How to set OKRs for your growth team: a brief introduction

By Spencer Lanoue | March 25, 2016
How to set OKRs for your growth team: a brief introduction

“Growth is a system, not a bag of tricks”

—Andrew Chen, Head of Supply Growth at Uber

Growing your product isn’t about one-off tactics, secrets, or hacks.

Sustainable growth comes first from building a ‘must-have’ experience. And then implementing a rigorous process of experimentation to discover the unique combination of tactics that work for your product, audience, and business model.

But before you dive into the day-to-day of your testing process, it’s important to take a step back to set your strategic goals and figure out:

  • Where you want to go
  • When you want to get there
  • How you’ll measure success

But how do you do that exactly? We recommend using the Objective and Key Results (OKR) framework.

What is an OKR?

The OKR framework is one of the most popular methods for goal setting among growth teams. It was first invented by Intel, and was popularized at high-growth tech companies like Google, Zynga, and LinkedIn. An OKR is made up of two parts:

  1. Objective (O)—The first part is your Objective, which is the short, inspirational vision of what you want to accomplish that’s designed to get people excited to jump out of bed in the morning. We’ll share concrete examples in the “how-to” sections below.
  2. Key Results (KR)—The second part is your Key Results, which are the quantifiable measurements you use to determine whether or not you’ve accomplished your Objective. Keep reading for examples. 

Why OKRs are important for growth

"OKRs provide focus, unite the teams behind a single strategy, and make all goals into stretch goals. If you want to get your entire company to execute like the hounds of hell are behind them and the gates of Valhalla are open before them, try the OKR approach out."

—Christina Wodtke, ex-PM at Zynga, LinkedIn, Myspace

OKRs help you make meaningful progress toward your growth goals in three ways. First, they align your team efforts and make sure everyone is working towards the same goal—rather than focusing on small tasks.

Second, they help with accountability between teams because, like Kleiner Perkins’ General Partner John Doerr—the guy who introduced OKRs to Google—said:

“We know what we need to accomplish, when it needs to be accomplished, who is going to own it, and how we are going to work together to get it done.”

And finally, they create focus, prioritization, and ensure that everyone knows exactly what’s expected of them. If you want an even more detailed explanation of the benefits of OKRs, we recommend checking this resource: Why Use OKRs?

How to set your Objective

The first thing you need to do is answer the question:

What’s the one area of the customer lifecycle that, if you made substantial improvements, would have the biggest impact on your growth curve right now?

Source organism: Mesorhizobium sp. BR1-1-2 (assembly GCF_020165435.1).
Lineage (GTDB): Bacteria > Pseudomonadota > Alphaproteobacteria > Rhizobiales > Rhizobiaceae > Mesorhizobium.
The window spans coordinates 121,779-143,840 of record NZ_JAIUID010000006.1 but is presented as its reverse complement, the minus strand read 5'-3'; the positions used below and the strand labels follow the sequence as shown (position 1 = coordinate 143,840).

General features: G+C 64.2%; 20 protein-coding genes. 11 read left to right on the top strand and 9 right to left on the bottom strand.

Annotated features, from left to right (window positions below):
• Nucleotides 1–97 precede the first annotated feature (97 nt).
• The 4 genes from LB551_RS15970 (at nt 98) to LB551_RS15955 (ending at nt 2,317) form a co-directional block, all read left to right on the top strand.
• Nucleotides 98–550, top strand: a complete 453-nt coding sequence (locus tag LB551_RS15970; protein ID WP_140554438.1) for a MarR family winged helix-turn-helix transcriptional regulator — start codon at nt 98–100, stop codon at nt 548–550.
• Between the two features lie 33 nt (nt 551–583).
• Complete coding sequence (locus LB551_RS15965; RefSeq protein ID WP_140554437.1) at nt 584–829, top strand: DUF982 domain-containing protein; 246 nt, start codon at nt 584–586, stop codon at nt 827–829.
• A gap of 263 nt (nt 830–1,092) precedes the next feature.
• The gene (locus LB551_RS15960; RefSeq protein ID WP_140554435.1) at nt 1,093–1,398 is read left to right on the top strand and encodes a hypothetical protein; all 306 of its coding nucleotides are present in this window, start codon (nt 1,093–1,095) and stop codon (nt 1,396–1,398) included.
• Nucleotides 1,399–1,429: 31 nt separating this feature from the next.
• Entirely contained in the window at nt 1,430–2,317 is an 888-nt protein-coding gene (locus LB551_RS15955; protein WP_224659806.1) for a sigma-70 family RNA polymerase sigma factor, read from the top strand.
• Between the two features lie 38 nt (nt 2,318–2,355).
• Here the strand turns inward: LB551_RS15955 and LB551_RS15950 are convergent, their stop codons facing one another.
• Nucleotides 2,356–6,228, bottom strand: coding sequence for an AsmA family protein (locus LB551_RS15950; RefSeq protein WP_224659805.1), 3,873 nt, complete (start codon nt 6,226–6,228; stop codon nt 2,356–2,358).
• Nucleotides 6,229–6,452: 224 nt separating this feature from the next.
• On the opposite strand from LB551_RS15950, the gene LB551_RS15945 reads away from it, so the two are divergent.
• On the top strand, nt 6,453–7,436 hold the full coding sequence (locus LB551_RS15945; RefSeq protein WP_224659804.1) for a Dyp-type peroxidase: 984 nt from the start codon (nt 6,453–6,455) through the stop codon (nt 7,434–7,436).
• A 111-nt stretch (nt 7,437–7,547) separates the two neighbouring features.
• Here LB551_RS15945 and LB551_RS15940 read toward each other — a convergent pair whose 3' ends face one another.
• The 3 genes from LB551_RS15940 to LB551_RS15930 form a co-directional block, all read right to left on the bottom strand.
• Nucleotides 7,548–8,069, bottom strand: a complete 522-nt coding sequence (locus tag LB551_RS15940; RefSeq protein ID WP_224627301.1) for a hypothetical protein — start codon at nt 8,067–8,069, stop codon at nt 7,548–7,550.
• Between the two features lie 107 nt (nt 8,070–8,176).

Is it acquisition, activation, retention, referral, or monetization? There’s no right or wrong choice, and the answer will be different for every product.

Once you’ve determined which area to focus on, set a time frame for how long you’ll focus on it. We recommend a period of time between 30 and 90 days. Anything less than that won’t be enough to make substantial progress. And anything more will start to drag on, making it easy for your team to lose motivation.

Now that you have your area of focus and your time frame, the next step is to craft your Objective. It should have the following characteristics:

  1. Short and sweet — it should be a single sentence
  2. Qualitative and inspirational — it’s meant to get people jumping out of bed in the morning excited to get to work
  3. Independent of other teams — your objective has to be completely yours, and you shouldn’t be able to point fingers at any other teams if you don’t accomplish it

Let’s say you work on a consumer product, like Ipsy for example, and you decide to focus on improving user retention for the next quarter. An example of a good Objective would be: Make Ipsy the most engaging product in the retail beauty market.

How to set your Key Results

The next step in the OKR framework is to set three Key Results that quantify your Objective and measure whether or not you met your goal.

Using the same example above, a good set of Key Results for user retention might look like this:

  • 40% of new users come back twice in the first week
  • Net Promoter Score of 8.5
  • 20% activation rate

(Note: If you want to learn more about how to set OKRs, we recommend checking out how Google sets OKRs, the art of the OKR, and this brief guide to OKRs.)

Begin your experimentation process

Once you’ve decided where you want to go and what you’ll focus on for the next 30-90 days, the next step is to immediately dive into your growth experimentation process:


If you want to learn more about this process and what your growth team should be doing on the day-to-day, check out our eBook, The Product Manager’s Guide to Customer-Centered Growth. You’ll learn how to:

  • Implement a proven five-step experimentation process
  • Use customer insights to discover growth opportunities
  • Increase the accuracy of your tests over time

Click the button below to download your guide now!

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About the author(s)
Spencer Lanoue

Spencer Lanoue is a marketer who helps UX designers, PMs, and marketers make things people want.